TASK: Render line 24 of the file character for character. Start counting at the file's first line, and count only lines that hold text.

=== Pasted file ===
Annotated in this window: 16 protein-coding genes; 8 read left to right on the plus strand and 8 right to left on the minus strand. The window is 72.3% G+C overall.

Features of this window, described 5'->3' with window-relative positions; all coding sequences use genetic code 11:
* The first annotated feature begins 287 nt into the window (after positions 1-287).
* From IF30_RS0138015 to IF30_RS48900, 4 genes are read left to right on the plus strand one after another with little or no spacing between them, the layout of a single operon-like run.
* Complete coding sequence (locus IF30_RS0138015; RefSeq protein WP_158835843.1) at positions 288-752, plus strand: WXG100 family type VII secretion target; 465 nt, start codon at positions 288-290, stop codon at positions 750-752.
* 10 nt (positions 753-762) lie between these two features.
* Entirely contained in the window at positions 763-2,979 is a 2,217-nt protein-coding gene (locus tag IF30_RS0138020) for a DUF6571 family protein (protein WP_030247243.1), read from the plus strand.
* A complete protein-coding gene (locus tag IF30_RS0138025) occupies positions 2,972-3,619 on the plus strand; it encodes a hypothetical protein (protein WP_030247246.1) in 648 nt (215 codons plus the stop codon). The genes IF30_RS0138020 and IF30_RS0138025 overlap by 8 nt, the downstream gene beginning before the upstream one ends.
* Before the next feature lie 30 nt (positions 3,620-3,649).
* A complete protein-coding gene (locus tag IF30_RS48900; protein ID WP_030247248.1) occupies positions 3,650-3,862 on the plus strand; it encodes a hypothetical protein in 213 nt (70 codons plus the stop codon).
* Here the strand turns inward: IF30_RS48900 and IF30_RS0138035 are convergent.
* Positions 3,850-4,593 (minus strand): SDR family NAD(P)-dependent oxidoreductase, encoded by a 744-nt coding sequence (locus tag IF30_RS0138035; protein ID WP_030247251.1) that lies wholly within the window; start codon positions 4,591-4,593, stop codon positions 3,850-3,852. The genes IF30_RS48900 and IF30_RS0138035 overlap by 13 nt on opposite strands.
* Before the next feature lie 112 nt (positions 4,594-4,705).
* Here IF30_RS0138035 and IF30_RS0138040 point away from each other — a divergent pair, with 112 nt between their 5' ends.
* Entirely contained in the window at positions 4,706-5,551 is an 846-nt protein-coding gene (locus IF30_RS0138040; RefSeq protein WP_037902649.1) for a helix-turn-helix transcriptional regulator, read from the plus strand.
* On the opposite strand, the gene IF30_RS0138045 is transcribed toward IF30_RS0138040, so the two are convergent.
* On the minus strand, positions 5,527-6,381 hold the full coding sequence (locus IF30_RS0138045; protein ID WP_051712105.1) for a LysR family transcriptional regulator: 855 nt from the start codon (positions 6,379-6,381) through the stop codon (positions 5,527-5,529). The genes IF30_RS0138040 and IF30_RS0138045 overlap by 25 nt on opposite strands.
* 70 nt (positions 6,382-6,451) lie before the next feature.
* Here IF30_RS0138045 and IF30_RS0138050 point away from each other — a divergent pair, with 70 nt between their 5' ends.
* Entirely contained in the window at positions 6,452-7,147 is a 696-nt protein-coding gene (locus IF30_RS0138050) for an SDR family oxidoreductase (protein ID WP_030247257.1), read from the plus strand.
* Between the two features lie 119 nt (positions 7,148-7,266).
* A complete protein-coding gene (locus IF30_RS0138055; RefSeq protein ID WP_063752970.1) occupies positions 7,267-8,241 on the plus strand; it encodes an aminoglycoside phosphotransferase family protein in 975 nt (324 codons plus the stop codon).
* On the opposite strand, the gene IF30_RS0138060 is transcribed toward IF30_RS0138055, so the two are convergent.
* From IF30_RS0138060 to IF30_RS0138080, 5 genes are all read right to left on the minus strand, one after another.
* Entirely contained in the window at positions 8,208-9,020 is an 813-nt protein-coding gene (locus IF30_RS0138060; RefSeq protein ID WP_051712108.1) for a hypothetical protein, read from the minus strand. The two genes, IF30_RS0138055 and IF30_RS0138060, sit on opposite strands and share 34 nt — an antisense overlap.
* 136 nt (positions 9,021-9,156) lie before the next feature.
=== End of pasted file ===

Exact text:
* From IF30_RS0138060 to IF30_RS0138080, 5 genes are all read right to left on the minus strand, one after another.